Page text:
Falkland Islands part 1: Stanley to Volunteer Point

 

Countryside with rainbow

In December Brenda and I joined Joe and MaryAnn McDonlad plus three other participants for a two week wildlife tour of some of the Falkland Islands hotspots. The Falklands is a bucket-list destination for birders and bird photographers. There are 5 species of penguins plus elephant seals, sea lions and many other song birds. Many of the animals display Galapagos-like fearlessness, allowing close approaches, when done with patience and care. It’s been said that one does not need big glass for the bird photography but I brought my 600 Nikkor and used it a lot. It was heavy to carry to some of the colonies but not unbearable and it allowed me to capture tight portraits and bring in the smaller songbirds when necessary. The flexibility and lighter weight of a 150-600 could be an alternative but I have not yet compared such a lens to the 600 for sharpness and contrast.

Residential details in the town of Stanley- painted building walls and fences

The tour began in Stanley with a day trip to Volunteer Point, site of the largest king penguin colony in the Falklands, followed by a day trip to the less visited Cape Bougainville for macaroni penguins, rockhopper penguins, sea lions and king cormorants. Since we were in the Southern Hemisphere’s summer months the sun rose around 4:30 a.m. and set about 9:30 p.m. Late December brought long days and plenty of light.

King penguin (Aptenodytes patagonicus) Adult feeding juvenile

The Falklands are very British, bleak and windswept, perhaps similar to the British moorlands. Sheep farming is the dominant industry but tourism is important too, along with other ventures. The terrain is treeless with occasional rock outcrops and the dominant grass is called white grass, whose colour tends to mask the summer greens, furthering the appearance of bleakness. But the terrain is undulating and dotted with small ponds and crossed by occasional streams. Our inter-island FIGAS flights gave us excellent views of the island landscapes.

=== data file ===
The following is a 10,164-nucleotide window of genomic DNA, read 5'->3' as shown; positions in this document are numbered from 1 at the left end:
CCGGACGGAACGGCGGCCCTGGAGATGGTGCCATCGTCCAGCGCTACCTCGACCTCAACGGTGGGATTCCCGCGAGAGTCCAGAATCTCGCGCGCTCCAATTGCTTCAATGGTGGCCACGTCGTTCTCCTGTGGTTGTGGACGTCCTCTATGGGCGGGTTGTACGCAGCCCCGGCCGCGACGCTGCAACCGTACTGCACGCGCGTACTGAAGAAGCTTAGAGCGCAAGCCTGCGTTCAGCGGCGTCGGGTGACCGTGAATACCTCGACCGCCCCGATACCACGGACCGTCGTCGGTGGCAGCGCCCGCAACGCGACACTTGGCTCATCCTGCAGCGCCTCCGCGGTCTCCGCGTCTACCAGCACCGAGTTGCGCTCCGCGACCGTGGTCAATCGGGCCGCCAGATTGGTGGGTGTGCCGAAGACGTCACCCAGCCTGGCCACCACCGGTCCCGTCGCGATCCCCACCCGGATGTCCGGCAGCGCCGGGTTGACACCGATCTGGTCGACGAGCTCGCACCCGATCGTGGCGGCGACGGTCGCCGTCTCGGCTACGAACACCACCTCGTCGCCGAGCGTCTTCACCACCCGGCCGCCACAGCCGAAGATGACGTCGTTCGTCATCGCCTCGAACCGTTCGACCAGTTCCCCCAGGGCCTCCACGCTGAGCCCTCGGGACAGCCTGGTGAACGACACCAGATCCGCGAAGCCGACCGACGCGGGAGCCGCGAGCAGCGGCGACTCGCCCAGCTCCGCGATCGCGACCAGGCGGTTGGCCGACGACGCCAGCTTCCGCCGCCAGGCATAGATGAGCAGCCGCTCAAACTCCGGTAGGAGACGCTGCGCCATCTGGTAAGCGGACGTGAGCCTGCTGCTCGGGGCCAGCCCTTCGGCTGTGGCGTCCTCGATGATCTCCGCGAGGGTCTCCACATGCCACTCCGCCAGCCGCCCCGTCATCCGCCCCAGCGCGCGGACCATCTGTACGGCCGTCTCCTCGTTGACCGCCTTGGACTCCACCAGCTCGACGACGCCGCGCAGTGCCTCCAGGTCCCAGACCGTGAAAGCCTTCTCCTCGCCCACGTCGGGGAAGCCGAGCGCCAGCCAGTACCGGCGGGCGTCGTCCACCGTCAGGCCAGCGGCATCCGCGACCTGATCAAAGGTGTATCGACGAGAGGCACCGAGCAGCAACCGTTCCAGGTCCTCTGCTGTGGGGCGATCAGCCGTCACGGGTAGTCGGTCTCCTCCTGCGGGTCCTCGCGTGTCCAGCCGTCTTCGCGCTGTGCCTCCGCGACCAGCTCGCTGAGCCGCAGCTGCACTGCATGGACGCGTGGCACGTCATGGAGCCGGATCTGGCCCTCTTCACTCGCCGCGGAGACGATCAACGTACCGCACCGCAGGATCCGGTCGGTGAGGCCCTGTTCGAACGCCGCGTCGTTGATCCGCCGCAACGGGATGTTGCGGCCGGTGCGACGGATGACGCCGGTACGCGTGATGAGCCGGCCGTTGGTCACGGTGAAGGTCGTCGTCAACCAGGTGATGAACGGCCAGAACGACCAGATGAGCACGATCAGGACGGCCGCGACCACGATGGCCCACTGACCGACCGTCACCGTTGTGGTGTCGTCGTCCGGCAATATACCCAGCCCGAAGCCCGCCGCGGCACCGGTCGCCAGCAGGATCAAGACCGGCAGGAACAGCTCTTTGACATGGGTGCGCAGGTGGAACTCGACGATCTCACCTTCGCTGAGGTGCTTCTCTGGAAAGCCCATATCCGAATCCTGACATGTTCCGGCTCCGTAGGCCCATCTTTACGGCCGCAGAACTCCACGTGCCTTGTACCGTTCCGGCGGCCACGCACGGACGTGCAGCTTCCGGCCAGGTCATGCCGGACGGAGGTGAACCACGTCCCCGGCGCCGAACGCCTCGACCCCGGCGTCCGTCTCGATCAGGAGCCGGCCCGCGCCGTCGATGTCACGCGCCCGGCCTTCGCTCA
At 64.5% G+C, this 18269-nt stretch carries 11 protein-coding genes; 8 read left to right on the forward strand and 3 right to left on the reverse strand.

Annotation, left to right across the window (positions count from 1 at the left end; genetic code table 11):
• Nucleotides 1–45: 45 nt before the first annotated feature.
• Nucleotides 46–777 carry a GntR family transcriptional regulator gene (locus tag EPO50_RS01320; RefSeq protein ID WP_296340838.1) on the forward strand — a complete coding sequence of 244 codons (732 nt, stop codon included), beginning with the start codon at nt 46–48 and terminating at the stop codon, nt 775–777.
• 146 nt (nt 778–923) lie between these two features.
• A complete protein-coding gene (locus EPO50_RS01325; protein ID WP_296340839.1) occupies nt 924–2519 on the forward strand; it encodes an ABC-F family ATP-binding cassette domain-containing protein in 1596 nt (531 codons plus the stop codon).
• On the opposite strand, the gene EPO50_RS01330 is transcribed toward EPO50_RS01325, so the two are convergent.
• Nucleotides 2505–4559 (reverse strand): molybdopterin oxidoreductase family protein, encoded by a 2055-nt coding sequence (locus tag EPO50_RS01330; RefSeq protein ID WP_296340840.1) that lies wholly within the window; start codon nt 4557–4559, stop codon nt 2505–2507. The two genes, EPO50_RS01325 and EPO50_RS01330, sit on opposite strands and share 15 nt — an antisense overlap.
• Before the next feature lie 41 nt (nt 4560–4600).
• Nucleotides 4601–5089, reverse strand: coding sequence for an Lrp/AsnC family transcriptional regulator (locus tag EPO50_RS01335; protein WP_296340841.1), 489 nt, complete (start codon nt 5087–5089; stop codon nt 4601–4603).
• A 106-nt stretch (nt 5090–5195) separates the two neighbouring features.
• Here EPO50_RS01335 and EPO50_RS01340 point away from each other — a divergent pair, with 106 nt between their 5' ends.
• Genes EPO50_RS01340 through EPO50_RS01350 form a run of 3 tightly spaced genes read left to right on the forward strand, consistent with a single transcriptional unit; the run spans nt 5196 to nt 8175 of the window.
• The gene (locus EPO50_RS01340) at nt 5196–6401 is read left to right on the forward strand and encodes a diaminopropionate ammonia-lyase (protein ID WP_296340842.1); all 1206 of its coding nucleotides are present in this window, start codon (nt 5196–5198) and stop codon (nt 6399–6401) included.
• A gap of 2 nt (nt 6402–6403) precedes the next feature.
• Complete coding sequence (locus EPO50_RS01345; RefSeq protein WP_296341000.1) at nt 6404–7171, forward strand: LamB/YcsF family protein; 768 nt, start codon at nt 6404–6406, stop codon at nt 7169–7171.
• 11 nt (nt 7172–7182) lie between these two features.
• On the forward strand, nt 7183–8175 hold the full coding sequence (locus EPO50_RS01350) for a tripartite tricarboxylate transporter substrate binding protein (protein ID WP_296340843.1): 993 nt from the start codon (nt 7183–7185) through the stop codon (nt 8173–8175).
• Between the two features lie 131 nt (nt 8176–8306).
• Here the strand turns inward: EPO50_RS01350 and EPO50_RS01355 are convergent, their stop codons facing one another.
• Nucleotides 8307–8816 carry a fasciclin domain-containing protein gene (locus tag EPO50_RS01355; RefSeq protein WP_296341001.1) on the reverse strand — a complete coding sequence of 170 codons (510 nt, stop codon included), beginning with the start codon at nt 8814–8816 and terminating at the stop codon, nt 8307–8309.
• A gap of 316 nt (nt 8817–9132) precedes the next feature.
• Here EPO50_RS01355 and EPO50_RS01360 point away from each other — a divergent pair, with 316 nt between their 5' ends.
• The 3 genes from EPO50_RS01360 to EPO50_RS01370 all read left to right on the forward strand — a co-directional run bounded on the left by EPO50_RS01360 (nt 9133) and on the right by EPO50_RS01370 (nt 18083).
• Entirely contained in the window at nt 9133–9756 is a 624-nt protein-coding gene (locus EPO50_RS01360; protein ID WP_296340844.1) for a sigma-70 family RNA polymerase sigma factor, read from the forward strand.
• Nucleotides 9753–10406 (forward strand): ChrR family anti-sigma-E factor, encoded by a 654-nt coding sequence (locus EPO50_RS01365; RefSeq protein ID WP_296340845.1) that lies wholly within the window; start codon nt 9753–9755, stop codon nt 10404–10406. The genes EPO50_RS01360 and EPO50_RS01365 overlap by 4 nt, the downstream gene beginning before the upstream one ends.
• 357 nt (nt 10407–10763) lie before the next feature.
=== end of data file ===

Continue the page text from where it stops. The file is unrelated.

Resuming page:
King penguin (Aptenodytes patagonicus). The colony

Getting to Volunteer point requires driving 4WD Rovers over a mix of paved and gravel roads (mostly gravel) followed by 10 miles (15 km or so) of slow, careful off-road driving over some very uneven terrain at times, about 2 1/2 hours from Stanley. The anticipation of seeing our first penguins made the final off-road portion of the day-trip excruciatingly drawn out- “Over there? That far still?”

King penguin (Aptenodytes patagonicus) The colony

We had about 4 hours with the animals at Volunteer Point but it was a very satisfying start. Joe and MaryAnn advised us to concentrate on the kings but how could you pass up the gentoos feeding their newborn chicks? Impossible.

Gentoo penguin (Psygoscelis papua) with newborn chicks

For a fuller portfolio of images please visit my 500px page and click on the Volunteer Point Gallery https://500px.com/don_johnston/galleries/falkland-island-part-1

King penguin (Aptenodytes patagonicus) Marching to the sea

Cape Churchill Polar Bears

Polar bear (Ursus maritimus), Wapusk NP, Cape Churchill, Manitoba, Canada

Polar bear (Ursus maritimus), Wapusk NP, Cape Churchill, Manitoba, Canada

In November 2016 (Nov 17-28) I will be leading a group, through Frontiers North Adventure Tours, to Cape Churchill Manitoba for Polar Bears and other wildlife. We will have our own tundra buggy and be part of a larger group of 40 like-minded individuals. This is considered the ultimate polar bear tour and while it is expensive (CAD 11 799 + tax+ single supplement 450.00) it is all inclusive and exclusive. Only 40 people per year experience this adventure on the Hudson Bay coastline in Wapusk National Park. Frontiers North has perfected the technique of towing their modular Tundra Buggy Lodge 35 km from Polar Bear Point to Cape Churchill, where the big bears, mothers and cubs assemble to await the formation of ice in Hudson Bay.